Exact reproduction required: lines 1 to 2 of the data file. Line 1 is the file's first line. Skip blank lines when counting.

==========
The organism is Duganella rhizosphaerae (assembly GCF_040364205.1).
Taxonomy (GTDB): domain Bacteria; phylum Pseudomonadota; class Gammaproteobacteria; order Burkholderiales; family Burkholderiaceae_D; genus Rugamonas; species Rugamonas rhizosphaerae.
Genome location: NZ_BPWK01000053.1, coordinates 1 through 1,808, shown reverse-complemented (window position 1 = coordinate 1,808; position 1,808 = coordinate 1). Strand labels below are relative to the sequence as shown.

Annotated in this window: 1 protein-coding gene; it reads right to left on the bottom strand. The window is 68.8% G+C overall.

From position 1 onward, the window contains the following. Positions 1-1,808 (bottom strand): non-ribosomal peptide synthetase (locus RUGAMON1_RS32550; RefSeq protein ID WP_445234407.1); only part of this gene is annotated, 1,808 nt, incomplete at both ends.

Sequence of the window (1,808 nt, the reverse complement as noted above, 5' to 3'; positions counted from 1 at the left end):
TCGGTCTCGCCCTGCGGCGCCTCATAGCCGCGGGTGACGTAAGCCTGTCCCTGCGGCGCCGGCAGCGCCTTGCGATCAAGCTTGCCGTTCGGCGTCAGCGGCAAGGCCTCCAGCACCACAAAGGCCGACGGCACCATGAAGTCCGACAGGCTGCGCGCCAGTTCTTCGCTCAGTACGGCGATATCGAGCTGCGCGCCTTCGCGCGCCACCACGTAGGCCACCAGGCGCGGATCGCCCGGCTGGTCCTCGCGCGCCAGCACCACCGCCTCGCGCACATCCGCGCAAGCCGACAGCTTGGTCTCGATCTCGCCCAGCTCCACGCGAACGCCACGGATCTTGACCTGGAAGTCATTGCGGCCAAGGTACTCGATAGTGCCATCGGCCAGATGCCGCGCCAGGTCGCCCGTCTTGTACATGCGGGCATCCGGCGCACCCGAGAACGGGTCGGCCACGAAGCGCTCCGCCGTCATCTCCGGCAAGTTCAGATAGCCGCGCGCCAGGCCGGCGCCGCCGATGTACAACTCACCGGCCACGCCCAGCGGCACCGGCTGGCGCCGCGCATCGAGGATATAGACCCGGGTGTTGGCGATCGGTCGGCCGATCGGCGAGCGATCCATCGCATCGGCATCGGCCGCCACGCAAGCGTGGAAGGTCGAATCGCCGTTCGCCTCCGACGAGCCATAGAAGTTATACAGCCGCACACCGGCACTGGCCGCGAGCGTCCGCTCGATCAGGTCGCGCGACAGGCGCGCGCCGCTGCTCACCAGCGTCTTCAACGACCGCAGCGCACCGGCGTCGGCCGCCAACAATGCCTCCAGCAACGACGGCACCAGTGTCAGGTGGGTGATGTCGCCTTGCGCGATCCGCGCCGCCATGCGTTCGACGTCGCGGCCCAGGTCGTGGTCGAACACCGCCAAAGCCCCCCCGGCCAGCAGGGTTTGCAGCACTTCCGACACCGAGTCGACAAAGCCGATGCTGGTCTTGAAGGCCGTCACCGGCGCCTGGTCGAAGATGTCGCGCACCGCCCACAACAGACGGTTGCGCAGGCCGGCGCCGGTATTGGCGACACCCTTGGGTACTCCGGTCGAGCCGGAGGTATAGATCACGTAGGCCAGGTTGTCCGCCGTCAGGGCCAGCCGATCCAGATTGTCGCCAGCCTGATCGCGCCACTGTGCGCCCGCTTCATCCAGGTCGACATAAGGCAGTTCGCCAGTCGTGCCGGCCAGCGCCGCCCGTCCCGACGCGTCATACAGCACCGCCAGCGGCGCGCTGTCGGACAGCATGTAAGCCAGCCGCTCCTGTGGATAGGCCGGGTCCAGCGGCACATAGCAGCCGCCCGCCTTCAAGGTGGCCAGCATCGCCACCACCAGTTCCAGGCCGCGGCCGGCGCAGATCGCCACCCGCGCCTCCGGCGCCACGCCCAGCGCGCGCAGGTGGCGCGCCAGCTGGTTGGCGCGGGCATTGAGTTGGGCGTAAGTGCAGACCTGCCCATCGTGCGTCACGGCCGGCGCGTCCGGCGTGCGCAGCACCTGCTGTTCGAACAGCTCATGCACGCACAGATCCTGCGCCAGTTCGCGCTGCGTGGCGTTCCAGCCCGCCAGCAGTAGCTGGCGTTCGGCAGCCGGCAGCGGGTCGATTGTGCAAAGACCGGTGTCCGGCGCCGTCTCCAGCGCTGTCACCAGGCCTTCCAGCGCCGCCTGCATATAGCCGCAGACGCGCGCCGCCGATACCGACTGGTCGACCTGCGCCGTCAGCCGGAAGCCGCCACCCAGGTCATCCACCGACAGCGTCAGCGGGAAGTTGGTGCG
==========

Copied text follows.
The organism is Duganella rhizosphaerae (assembly GCF_040364205.1).
Taxonomy (GTDB): domain Bacteria; phylum Pseudomonadota; class Gammaproteobacteria; order Burkholderiales; family Burkholderiaceae_D; genus Rugamonas; species Rugamonas rhizosphaerae.